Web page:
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Species Guide
A photo of a Collared Owlet (Taenioptynx brodiei)
Collared Owlet

Collared Owlet

Taenioptynx brodiei

The Collared Owlet, also known as the Collared Pygmy Owl, is a diminutive raptor and the smallest owl in Asia. It is a mere 15 cm in length and weighs around 60 grams. The species exhibits sexual dimorphism, with females typically larger than males.

Identification Tips

This owl can be identified by its grey-brown plumage, which varies with age, and its barred back and flanks. The head is more spotted than barred, and it has striking white eyebrows and lemon-yellow eyes. A white throat patch is present, and the chin, center of the breast, and belly are predominantly white. Notably, it has a pale collar and two black spots on the nape, resembling eyes, known as the "occipital face." The Collared Owlet lacks ear-tufts and has a longer tail than most pygmy owls, visible in flight with rapid wingbeats.


The Collared Owlet favors submontane and montane forests with open spaces, including evergreen forests, forest edges, mixed deciduous-evergreen forests, and open woodlands with scrub. It is found at altitudes ranging from 700 to 2750 meters.


This species has a broad range across oriental Asia, from the Himalayas to South China, and south through Indochina to the Malay Peninsula, including countries such as Bhutan, Cambodia, China, India, Laos, Malaysia, Myanmar, Nepal, Pakistan, Taiwan, Thailand, and Vietnam.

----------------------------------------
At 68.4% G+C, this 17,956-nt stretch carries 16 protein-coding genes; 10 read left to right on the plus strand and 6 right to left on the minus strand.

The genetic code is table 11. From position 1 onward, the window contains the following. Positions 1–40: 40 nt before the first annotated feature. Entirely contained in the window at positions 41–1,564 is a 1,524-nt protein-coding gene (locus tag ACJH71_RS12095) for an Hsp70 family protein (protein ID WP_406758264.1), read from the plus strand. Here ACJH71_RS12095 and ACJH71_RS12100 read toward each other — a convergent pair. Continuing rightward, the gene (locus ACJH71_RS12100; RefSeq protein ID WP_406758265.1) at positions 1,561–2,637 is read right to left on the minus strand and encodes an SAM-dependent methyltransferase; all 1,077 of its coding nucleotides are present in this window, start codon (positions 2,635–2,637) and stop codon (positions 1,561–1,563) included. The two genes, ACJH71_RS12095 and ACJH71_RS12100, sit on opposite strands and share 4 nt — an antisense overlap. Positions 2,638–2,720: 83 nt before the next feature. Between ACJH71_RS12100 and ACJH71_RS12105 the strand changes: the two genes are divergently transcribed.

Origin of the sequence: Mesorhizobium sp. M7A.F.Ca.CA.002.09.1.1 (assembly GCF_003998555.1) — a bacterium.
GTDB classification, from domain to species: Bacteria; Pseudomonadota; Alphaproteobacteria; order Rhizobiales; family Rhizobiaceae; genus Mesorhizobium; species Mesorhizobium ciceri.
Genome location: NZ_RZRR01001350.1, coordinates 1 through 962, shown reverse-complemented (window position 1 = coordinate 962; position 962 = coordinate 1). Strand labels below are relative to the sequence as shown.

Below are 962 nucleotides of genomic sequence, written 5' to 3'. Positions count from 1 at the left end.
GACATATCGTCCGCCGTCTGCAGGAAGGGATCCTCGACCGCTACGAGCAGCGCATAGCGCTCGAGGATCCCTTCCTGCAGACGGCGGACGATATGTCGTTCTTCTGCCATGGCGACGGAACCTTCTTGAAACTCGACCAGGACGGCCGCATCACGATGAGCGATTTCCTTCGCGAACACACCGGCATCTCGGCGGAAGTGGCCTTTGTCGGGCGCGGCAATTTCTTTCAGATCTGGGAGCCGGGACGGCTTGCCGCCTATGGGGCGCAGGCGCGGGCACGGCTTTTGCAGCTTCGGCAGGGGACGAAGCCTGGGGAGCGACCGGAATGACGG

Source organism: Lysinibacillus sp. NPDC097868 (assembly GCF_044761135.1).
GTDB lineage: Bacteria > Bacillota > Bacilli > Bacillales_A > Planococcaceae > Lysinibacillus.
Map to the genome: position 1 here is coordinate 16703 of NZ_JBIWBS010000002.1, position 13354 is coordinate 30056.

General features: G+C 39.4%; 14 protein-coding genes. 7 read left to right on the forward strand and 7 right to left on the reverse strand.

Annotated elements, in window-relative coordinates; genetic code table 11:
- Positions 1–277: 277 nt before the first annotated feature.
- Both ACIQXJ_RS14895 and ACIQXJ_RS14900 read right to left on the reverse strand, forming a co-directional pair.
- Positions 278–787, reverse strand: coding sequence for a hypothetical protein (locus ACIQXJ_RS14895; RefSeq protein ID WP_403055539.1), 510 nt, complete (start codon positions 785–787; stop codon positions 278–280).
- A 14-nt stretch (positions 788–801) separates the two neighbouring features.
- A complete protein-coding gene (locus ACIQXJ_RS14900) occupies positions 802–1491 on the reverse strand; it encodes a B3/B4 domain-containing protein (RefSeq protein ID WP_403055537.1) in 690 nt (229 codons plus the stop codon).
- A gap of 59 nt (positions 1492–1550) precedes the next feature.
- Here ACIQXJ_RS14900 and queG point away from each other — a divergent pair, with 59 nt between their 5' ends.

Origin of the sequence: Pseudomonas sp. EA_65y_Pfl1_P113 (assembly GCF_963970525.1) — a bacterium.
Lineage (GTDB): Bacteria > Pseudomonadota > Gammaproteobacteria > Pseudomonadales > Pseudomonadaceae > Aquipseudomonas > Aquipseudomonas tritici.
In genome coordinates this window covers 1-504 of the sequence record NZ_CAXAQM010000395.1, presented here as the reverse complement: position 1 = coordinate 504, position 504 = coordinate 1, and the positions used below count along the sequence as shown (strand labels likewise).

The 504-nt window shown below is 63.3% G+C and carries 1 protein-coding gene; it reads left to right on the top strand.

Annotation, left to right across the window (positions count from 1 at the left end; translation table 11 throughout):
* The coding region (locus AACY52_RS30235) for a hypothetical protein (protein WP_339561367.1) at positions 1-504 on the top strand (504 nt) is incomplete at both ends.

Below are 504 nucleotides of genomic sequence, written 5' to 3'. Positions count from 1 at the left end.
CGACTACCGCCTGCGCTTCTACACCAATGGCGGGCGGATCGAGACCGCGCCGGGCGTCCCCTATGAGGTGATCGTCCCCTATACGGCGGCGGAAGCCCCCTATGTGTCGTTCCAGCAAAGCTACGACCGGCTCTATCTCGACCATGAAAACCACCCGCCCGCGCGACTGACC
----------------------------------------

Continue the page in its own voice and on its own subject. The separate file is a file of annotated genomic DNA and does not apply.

The Collared Owlet is diurnal, active during the day, and occasionally at night. It is often mobbed by other small birds when roosting.

Song & Calls

The male's call is a distinctive 4-note phrase "wüp-wüwü-wüp," which can become shriller with excitement. The call creates a ventriloquial effect, making it challenging to locate the bird.


Breeding season is from March to April. The owlet nests in natural tree hollows or cavities created by other birds, such as woodpeckers and barbets. Clutch size ranges from 3 to 5 round, white eggs, laid between late April and mid-June, with fledging occurring from mid-June to early August.

Diet and Feeding

The Collared Owlet's diet likely mirrors that of its close relative, the Jungle Owlet, preying on small mammals, birds, reptiles, amphibians, and invertebrates. Despite its size, it is a fierce predator, capable of capturing prey as large as itself.

Conservation status

The Collared Owlet is classified as Least Concern by the IUCN Red List. However, habitat loss poses a significant threat, with studies indicating that the species is absent from forest fragments smaller than 100 hectares due to deforestation and other anthropogenic pressures.

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Collared Owlets on Birda


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